If you were riding your bike, and you were hit by a passing car, or forced off the road causing injury, you have the right to sue the driver. In California, bike riders have full use of most lanes of traffic.
California Vehicle Code, section 21202, is fairly short and clear. As a bike rider, you have as much right to use the full lane of the road as any car. There are some exceptions in the law that allow for a car and a bike to share the lane, but the exceptions are rare.
As a bike rider, you are not required to go the same speed as a car. You can take full use of the lane. However, because you are likely to be going slower than the speed of traffic, you should not make it difficult for a car to pass you when it is legally possible.
The intent of the law is to create bike friendly environments in urban areas. While the drivers in some cities, like San Francisco, have more experience in sharing the road, all California cities should start learning how to create more energy efficient urban spaces.
Bike riders in Southern California today bear the brunt of teaching drivers how to be more patient and understanding of bicycles as vehicles. Unfortunately, part of that process means legal action against drivers who still refuse to share the road.Read More
If you ride your bike on a regular basis, you already know there is a bias against bike riders. And while it’s true that some bike riders don’t share the road well with cars, the vast majority of bike riders are responsible, careful riders.
Frankly, bike riders have to be careful. Regardless of who is right or wrong in any given accident, bike riders have a bigger incentive to be safe riders — their life. In the game of car v. bike, the car is always going to weigh much more than what the bike weighs.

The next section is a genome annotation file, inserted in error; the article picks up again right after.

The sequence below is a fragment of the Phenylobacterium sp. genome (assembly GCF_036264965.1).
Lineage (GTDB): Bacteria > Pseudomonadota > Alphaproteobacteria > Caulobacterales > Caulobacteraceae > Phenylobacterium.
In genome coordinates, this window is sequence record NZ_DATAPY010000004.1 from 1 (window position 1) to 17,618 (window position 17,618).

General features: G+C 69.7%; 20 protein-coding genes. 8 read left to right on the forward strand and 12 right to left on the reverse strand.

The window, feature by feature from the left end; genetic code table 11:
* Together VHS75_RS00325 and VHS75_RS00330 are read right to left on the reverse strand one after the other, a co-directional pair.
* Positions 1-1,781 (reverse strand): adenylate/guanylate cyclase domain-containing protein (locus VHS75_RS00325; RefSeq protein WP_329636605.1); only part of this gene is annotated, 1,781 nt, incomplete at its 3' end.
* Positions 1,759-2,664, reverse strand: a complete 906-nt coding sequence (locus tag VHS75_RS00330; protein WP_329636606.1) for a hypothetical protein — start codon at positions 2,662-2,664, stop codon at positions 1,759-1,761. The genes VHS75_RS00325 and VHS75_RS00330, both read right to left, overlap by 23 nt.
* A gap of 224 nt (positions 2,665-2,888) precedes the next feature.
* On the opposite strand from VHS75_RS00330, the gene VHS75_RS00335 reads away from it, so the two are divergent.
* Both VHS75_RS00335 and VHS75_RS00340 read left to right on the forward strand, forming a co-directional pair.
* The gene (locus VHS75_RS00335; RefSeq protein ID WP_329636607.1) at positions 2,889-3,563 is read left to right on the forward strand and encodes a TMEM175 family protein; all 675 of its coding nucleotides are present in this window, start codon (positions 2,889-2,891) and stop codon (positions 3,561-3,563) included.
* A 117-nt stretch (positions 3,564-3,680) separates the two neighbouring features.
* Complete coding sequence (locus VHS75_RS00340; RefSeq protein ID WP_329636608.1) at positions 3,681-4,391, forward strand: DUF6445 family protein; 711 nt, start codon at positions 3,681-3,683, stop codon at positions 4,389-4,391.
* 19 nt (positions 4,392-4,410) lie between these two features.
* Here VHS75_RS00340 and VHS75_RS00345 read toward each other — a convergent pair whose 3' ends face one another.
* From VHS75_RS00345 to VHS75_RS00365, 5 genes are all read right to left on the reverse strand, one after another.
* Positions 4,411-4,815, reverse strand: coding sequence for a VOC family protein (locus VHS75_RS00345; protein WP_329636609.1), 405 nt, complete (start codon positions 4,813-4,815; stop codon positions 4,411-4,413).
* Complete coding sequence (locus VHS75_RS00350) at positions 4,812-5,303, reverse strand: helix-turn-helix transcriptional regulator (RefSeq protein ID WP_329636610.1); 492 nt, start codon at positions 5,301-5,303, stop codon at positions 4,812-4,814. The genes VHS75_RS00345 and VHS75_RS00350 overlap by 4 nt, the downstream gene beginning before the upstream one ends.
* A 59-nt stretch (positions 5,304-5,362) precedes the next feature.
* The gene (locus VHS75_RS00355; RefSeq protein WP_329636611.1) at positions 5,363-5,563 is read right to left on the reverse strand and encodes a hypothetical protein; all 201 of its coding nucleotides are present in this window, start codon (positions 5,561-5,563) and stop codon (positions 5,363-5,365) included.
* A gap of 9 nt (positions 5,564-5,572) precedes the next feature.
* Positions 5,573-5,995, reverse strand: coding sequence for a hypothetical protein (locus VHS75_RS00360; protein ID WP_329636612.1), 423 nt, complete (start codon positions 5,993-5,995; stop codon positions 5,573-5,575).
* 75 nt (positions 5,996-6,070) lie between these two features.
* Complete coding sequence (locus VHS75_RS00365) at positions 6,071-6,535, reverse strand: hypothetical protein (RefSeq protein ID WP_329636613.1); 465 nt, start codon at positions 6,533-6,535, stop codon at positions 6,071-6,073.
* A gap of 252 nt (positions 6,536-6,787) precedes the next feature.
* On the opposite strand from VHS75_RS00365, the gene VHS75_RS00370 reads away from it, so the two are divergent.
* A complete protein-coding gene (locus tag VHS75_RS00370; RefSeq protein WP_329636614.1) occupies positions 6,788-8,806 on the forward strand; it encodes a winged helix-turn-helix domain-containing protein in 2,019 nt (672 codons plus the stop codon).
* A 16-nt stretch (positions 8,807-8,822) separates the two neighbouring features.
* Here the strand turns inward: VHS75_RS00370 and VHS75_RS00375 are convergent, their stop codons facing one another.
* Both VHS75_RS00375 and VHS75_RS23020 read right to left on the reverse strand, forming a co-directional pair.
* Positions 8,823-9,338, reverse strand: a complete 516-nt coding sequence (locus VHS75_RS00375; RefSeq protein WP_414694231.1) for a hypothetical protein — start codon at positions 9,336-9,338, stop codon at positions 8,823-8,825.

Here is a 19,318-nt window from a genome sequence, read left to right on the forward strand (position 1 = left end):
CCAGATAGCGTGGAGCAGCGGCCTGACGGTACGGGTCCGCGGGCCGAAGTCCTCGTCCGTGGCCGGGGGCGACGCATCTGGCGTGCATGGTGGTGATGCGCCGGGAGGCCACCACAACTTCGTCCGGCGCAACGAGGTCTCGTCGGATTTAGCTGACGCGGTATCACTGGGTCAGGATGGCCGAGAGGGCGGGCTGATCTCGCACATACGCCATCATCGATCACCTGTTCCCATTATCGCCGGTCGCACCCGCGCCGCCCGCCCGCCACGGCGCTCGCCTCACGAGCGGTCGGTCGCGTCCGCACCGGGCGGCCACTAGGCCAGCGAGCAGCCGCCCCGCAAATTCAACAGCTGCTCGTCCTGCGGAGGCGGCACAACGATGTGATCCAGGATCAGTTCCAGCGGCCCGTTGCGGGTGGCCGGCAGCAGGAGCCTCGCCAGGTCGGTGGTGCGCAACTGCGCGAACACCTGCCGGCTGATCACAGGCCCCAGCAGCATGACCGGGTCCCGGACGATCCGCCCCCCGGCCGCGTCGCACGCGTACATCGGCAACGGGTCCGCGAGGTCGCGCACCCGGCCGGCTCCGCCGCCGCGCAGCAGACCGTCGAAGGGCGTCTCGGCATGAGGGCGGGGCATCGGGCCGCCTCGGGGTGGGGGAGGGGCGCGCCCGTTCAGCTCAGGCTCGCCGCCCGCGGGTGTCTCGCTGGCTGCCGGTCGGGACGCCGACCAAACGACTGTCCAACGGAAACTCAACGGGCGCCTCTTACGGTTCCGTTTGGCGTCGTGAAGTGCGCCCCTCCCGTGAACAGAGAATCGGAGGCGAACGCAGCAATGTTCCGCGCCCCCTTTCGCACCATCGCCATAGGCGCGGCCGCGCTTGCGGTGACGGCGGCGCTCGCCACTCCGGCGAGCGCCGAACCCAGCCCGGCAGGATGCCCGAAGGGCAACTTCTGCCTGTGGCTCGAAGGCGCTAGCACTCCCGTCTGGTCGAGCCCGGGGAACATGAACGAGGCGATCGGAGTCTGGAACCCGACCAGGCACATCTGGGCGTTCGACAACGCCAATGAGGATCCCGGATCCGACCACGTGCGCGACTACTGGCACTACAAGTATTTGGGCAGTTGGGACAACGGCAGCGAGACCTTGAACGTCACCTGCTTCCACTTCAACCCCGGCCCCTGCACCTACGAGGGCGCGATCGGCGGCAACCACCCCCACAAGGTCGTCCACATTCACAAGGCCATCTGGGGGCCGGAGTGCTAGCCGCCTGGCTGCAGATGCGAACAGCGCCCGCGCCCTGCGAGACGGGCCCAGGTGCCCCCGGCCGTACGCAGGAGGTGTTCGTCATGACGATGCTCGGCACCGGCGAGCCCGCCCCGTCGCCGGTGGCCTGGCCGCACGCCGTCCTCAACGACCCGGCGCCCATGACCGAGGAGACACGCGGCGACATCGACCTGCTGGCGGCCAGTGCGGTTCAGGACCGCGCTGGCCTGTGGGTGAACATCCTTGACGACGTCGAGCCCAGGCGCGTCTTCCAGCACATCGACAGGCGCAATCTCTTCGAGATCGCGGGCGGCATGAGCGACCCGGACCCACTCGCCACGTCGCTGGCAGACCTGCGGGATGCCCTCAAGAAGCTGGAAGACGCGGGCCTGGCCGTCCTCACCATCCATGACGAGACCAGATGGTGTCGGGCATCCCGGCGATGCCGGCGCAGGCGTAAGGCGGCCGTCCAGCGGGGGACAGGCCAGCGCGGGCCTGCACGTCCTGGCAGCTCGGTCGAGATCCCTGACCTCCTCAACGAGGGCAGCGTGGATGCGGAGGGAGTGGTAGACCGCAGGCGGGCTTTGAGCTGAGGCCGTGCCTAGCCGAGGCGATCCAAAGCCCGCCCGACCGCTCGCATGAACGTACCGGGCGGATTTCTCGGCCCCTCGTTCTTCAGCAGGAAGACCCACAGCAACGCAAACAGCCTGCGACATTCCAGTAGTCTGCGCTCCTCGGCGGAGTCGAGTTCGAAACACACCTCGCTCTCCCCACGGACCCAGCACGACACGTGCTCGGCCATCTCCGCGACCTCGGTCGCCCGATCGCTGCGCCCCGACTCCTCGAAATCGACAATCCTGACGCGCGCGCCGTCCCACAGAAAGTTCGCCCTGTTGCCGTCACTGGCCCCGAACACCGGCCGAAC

Despite the inherent logic, many drivers and police officers tend to blame bicyclists for accidents. The police are known to go as far as to ignore witness statements that would defame the automobile driver.
If you are on your bike and you are in an accident, call a lawyer! Even when (you think) you are to blame for the accident, sit down and talk to a professional. Many bicyclists feel ashamed and embarrassed when they break the rules of the road and there is an accident.
The laws that govern traffic are complicated, and they change from state to state. Bike riders are responsible for sharing the road, but they are not considered to be moving vehicles. Bike riders are pedestrians and typically fall under pedestrian right-of-way laws.
Pedestrian right-of-way laws are not simple and cannot be summarized in one sentence. However, automobile drivers always have the burden of being conscientious and considerate of anyone walking or riding a bike.
Calling a lawyer is not about trying to take advantage of an accident to get a new bike or get a break from work for a few weeks. A good lawyer will ensure the bias against you as a bike rider does not become additional pain and suffering.
The automobile driver has the benefit of an insurance company on its side. That means lawyers, adjusters, and insurance agents working hard to keep you from suing their client. You deserve at least one lawyer on your side.Read More